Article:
The title of this article is the one fundamental question I would ask everyone who is currently employed and expects to stay that way for more than another year or two.
What are you learning today that your next employer would desire?
Let’s break down this question a little bit.
First of all, it’s a mistake to assume that you will be with the same employer for your entire career. This may have been a regular thing fifty years ago, but that model simply doesn’t hold true today. This article suggests that people hold onto jobs for an average of about three years. While some will come in under that average and others will shoot over that average, neither group will have very many people who have excessively long tenures at a single company.
In other words, you should pretty much expect change in your career.
Given that as an assumption, it is reasonable to also assume that you’ll be going through a hiring process sometime in the next several years – assuming, of course, that you’re remaining in the workforce.
There’s an obvious principle that also needs to be stated here – in a hiring process, companies often rely on standout resumes and personal recommendations. Both of those things play a role when you’re getting hired at a new place.
Add all of these things together and what do you get? Every single person working today should approach their work with an eye on their resume and their professional network. Each day, you should be doing something that either boosts your resume or boosts your professional connections in a positive way – and, ideally, you’re doing lots of those things.
There are a lot of ways to do that, of course.
Within the workplace, focus on tasks that lead directly to things you can write on your resume. Don’t shy away from big projects, as big projects are great resume material.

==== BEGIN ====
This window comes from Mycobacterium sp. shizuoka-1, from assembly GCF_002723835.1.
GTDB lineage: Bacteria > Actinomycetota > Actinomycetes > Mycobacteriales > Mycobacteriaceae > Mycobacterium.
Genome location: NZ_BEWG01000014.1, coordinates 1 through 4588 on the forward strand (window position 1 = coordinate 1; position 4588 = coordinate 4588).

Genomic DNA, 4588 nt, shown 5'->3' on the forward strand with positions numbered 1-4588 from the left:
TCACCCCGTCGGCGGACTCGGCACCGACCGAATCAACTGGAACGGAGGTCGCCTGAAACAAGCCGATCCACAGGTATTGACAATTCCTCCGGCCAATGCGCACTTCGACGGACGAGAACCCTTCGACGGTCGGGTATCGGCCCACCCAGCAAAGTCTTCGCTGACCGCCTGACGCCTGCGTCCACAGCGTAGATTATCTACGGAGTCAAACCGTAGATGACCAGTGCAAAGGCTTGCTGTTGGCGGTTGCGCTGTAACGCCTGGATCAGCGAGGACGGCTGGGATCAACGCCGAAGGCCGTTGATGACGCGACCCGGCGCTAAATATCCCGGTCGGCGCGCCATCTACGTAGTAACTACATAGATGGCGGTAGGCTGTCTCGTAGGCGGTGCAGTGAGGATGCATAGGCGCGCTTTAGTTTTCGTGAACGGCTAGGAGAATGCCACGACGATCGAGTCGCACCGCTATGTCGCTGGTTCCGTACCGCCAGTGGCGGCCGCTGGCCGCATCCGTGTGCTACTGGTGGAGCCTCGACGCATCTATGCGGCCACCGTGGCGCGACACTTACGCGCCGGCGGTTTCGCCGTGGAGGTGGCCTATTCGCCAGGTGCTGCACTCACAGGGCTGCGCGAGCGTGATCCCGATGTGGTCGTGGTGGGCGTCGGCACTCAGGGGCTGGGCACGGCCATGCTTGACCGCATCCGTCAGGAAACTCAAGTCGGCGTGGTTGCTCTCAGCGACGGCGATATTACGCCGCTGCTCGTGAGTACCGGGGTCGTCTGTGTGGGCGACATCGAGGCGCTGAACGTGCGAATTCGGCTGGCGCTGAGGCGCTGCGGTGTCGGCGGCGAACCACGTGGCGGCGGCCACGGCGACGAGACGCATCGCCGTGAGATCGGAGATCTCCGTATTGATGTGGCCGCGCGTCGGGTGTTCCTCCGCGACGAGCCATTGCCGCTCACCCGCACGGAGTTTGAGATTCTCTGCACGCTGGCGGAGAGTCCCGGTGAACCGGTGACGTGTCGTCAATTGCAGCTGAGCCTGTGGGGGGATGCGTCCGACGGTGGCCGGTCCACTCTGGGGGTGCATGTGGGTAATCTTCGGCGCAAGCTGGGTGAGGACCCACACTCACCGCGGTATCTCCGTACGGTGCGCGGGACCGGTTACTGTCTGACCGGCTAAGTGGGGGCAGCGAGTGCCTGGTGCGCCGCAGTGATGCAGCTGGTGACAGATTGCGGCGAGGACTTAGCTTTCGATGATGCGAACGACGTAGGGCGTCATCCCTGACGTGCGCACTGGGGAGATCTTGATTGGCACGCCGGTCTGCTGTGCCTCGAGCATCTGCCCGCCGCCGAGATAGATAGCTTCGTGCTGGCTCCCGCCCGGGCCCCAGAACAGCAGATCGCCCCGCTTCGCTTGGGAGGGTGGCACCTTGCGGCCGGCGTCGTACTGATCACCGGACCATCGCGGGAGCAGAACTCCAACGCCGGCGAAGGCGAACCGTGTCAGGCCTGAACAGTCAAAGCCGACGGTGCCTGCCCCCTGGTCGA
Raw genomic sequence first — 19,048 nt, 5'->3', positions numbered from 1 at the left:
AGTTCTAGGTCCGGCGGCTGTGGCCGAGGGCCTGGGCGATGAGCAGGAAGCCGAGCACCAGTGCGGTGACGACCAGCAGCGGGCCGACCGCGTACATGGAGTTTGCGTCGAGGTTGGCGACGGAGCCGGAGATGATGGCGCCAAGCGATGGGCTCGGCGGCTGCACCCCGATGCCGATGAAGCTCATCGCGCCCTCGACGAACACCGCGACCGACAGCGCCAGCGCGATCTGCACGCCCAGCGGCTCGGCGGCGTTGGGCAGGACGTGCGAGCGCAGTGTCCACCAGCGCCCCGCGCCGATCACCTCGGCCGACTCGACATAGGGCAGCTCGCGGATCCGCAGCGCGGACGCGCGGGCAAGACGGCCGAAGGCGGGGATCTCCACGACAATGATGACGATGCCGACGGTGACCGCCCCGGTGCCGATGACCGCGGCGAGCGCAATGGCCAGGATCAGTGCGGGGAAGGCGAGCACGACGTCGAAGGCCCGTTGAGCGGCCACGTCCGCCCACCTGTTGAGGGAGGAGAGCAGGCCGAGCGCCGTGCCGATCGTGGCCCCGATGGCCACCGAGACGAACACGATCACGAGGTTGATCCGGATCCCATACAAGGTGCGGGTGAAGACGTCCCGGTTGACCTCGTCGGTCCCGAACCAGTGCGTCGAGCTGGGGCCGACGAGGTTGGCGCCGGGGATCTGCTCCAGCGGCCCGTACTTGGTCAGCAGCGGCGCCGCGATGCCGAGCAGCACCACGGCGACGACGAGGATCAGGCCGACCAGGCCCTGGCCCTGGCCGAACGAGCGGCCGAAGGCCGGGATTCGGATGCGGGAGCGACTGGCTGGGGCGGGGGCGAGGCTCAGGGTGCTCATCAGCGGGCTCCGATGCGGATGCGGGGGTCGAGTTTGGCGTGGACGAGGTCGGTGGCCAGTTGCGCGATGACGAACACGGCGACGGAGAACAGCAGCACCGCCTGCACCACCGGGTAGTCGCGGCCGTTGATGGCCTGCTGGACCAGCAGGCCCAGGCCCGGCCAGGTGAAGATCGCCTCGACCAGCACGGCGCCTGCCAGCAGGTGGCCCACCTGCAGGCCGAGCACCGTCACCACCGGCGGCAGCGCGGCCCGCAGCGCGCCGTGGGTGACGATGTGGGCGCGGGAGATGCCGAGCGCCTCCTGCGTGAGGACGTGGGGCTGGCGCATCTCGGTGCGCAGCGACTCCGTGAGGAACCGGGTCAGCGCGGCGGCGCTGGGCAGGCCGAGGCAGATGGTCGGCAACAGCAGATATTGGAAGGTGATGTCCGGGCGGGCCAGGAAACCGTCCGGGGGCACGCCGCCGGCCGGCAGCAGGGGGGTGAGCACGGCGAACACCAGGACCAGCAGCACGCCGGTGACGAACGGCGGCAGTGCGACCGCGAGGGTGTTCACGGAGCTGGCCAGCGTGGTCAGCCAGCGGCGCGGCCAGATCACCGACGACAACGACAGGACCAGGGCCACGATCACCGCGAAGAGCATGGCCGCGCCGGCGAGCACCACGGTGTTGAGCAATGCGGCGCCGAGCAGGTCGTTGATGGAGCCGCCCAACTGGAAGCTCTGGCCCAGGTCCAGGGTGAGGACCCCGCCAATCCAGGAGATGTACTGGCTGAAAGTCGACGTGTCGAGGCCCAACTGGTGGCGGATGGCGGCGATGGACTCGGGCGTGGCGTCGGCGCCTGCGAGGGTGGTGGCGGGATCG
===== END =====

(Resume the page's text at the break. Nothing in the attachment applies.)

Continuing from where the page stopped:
You should also take advantage of every educational opportunity. If there is any opportunity to improve your education and certification within the workplace, you should grab that opportunity quickly.
Unless you are completely opposed to the idea in every way, you should also take advantage of any leadership opportunities that you see. People who step up to the plate to lead projects and manage small teams always look good to prospective employers.
Another useful tactic is to do everything you can to maintain good relationships with everyone at work. Those people will be migrating to different employers, just like you are, and there will often come a time where you will find yourself applying to a place where one of your previous co-workers or supervisors is now working. A positive word or two from that person will make all the difference.
So, cut out the negative talk at work. Find ways to speak positively of people and, if you can’t, say nothing at all. Save your frustration for times when you’re alone.
If you have opportunities, build professional connections with people outside your workplace. When you’re at work and you interact with people from other businesses, take that chance to get to know them a little and make their job a bit easier if you can. They’ll remember – and that can often help you in surprising ways.
It all comes back to one simple question – what are you learning today that your next employer would desire?
Your next employer desires someone that comes with a good resume and perhaps a good recommendation, too.
What can you do today to build those things? Look for those opportunities every single day.